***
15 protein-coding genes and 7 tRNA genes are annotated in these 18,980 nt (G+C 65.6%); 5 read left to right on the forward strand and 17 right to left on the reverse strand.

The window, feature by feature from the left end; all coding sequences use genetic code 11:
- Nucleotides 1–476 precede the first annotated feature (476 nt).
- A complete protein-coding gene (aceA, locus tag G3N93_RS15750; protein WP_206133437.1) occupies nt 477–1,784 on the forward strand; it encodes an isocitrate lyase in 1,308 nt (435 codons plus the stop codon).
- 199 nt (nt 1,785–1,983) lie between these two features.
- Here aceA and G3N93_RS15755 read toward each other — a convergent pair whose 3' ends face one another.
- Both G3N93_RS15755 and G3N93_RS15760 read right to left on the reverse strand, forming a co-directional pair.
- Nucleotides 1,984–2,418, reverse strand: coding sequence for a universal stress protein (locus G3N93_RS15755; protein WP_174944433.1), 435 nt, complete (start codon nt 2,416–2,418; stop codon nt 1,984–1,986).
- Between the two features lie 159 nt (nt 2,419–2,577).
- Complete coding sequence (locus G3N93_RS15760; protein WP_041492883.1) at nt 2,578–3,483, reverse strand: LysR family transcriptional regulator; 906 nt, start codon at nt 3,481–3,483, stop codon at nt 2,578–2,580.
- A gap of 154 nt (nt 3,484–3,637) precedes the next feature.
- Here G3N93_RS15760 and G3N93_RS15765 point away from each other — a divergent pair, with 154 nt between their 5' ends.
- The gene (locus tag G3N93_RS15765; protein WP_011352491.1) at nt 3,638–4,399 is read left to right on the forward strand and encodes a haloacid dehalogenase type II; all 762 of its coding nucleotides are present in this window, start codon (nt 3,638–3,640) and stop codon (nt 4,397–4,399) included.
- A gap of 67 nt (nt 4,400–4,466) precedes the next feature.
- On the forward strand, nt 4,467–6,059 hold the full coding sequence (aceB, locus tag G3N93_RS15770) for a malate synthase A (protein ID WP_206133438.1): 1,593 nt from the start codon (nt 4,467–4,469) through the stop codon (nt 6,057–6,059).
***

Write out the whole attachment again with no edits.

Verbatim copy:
15 protein-coding genes and 7 tRNA genes are annotated in these 18,980 nt (G+C 65.6%); 5 read left to right on the forward strand and 17 right to left on the reverse strand.

The window, feature by feature from the left end; all coding sequences use genetic code 11:
- Nucleotides 1–476 precede the first annotated feature (476 nt).
- A complete protein-coding gene (aceA, locus tag G3N93_RS15750; protein WP_206133437.1) occupies nt 477–1,784 on the forward strand; it encodes an isocitrate lyase in 1,308 nt (435 codons plus the stop codon).
- 199 nt (nt 1,785–1,983) lie between these two features.
- Here aceA and G3N93_RS15755 read toward each other — a convergent pair whose 3' ends face one another.
- Both G3N93_RS15755 and G3N93_RS15760 read right to left on the reverse strand, forming a co-directional pair.
- Nucleotides 1,984–2,418, reverse strand: coding sequence for a universal stress protein (locus G3N93_RS15755; protein WP_174944433.1), 435 nt, complete (start codon nt 2,416–2,418; stop codon nt 1,984–1,986).
- Between the two features lie 159 nt (nt 2,419–2,577).
- Complete coding sequence (locus G3N93_RS15760; protein WP_041492883.1) at nt 2,578–3,483, reverse strand: LysR family transcriptional regulator; 906 nt, start codon at nt 3,481–3,483, stop codon at nt 2,578–2,580.
- A gap of 154 nt (nt 3,484–3,637) precedes the next feature.
- Here G3N93_RS15760 and G3N93_RS15765 point away from each other — a divergent pair, with 154 nt between their 5' ends.
- The gene (locus tag G3N93_RS15765; protein WP_011352491.1) at nt 3,638–4,399 is read left to right on the forward strand and encodes a haloacid dehalogenase type II; all 762 of its coding nucleotides are present in this window, start codon (nt 3,638–3,640) and stop codon (nt 4,397–4,399) included.
- A gap of 67 nt (nt 4,400–4,466) precedes the next feature.
- On the forward strand, nt 4,467–6,059 hold the full coding sequence (aceB, locus tag G3N93_RS15770) for a malate synthase A (protein ID WP_206133438.1): 1,593 nt from the start codon (nt 4,467–4,469) through the stop codon (nt 6,057–6,059).